White Rock Beach, White Rock (Metro Vancouver)
White Rock Beach, White Rock (Metro Vancouver)
Tribune Bay, Hornby Island (Northern Gulf Island)
Nicknamed “Little Hawaii,” the beauty of this Hornby Island beach is exaggerated by its aquamarine water. Summertime is especially magical with temperatures rising near tropical levels and local berries ripening in nearby trails.
Bonanza Beach, Haida Gwaii (Queen Charlotte Islands)
Haida Gwaii Tourism Facebook
Do you enjoy long, quiet walks down the beach? Well, you’re going to think you hit the jackpot with Bonanza. This Haida Gwaii beach has calming waves on one edge and lush, thick forest on the other. Heads up: going barefoot is risky. This is a beach strewn with sticks, stones, sand dollars, and shells.
Rathtrevor Beach, Parksville (Vancouver Island)
Vancouver Island Travel Facebook
Known for its dramatic low tides that recede for nearly a kilometre, this Parksville beach is a popular family destination. The wide beach also plays hosts to the annual Parksville Beach Festival with its headlining outdoor sand sculpture exhibition. Qualicum Beach is the next town over, also worth checking out.
Parksville/Qualicum Beach (Vancouver Island)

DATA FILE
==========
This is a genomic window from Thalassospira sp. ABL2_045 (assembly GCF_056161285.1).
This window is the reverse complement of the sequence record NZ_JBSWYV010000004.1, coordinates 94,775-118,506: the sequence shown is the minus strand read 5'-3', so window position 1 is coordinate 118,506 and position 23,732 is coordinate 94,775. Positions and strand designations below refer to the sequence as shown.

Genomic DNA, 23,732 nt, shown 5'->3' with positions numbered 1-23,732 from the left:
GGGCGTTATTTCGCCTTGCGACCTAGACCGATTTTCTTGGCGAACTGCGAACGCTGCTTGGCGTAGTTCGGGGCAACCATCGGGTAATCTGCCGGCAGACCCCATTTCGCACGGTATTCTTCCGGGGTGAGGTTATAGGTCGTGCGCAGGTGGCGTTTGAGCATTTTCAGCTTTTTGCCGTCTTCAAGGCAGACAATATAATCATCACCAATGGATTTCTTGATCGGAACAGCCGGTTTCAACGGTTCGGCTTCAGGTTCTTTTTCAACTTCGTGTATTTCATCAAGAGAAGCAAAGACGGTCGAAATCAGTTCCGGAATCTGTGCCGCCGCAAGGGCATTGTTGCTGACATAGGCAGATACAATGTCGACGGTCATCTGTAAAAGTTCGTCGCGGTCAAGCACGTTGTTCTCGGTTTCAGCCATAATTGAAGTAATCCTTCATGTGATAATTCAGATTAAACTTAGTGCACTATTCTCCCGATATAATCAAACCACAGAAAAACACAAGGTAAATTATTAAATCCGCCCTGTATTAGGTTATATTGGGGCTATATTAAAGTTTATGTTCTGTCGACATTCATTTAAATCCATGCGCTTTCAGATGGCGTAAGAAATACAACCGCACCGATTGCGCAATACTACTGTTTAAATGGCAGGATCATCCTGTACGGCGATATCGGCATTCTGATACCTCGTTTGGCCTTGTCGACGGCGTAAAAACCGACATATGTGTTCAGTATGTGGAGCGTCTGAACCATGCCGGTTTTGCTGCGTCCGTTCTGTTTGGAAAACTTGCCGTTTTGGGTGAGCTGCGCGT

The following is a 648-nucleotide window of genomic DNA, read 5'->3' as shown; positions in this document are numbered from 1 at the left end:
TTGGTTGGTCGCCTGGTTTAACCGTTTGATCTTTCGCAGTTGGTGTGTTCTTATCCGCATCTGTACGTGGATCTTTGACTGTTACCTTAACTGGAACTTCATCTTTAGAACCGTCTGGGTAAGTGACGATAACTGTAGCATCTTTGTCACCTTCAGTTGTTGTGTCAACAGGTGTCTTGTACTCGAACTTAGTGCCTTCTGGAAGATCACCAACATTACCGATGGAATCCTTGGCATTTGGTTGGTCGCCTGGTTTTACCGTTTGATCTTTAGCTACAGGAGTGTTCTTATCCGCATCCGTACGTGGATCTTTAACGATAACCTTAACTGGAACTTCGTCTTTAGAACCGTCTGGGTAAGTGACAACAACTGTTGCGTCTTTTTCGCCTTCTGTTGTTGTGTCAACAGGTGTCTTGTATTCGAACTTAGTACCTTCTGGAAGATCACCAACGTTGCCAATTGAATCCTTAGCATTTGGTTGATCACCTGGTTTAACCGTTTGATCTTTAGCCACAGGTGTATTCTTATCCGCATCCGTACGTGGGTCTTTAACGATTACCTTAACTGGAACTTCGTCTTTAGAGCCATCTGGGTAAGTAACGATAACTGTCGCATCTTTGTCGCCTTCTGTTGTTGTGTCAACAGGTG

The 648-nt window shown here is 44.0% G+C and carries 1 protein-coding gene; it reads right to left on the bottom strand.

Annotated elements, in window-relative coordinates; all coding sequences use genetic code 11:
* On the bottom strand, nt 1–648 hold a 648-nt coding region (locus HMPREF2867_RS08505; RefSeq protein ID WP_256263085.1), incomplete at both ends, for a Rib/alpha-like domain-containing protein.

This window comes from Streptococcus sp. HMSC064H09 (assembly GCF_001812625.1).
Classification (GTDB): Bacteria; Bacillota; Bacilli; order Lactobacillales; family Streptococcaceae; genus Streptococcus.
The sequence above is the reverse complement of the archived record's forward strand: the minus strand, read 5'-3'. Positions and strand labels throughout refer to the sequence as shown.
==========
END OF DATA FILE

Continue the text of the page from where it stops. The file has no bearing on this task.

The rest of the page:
Parksville and Qualicum Beach
At low tide, the beach turns into a kilometre of sandy space perfect for playing on. The area also offers a boardwalk, beach volleyball courts, outdoor gyms, children's playground, and a skatepark. See more here.
Parksville/Qualicum (Vancouver Island)
Parksville and Qualicum Beach
Long Beach, Tofino (Vancouver Island)
Vancouver Island Travel Facebook
A mecca for coldwater surfers, this part of the Pacific Rim attracts up to one million visitors each year. To watersports thrill-seekers, Long Beach’s waters are known for their strong rip-currents. Beachside campgrounds, resorts, and cabins can be booked nearby.
San Josef Beach, Cape Scott Provincial Park (Vancouver Island)
This is a beach destination for hiking enthusiasts. Located at the northwestern part of Vancouver Island in Cape Scott Provincial Park, this sandy beach is dotted with unique rock formations called “the sea stacks.” Recently, wolf sightings and confrontations with dogs have prompted the provincial government to issue a wolf advisory, so leave your pets at home.
Miracle Beach Provincial Park, Black Creek (Vancouver Island)
This is the kind of beach you take your family to once and it becomes an annual vacation destination. Located at Black Creek in the Comox Valley, the park’s main attraction is Miracle Beach and its white(ish) sand. Campsites are equipped with amenities such as hot showers, picnic areas and recreational activities – fishing to horseback riding – nearby make this a popular spot during the summer. Campsite reservations are recommended.
Sun-Oka Beach Provincial Park, Summerland (Okanagan)
Just three kilometres south of Summerland, Sun-Oka is one of the most popular beaches in the Okanagan. Locals love the variety of waterplay activities ranging from swimming to boating, and it can become very crowded out there. Rent pedal-boats or bring your own inflatable tubes to enjoy in the water.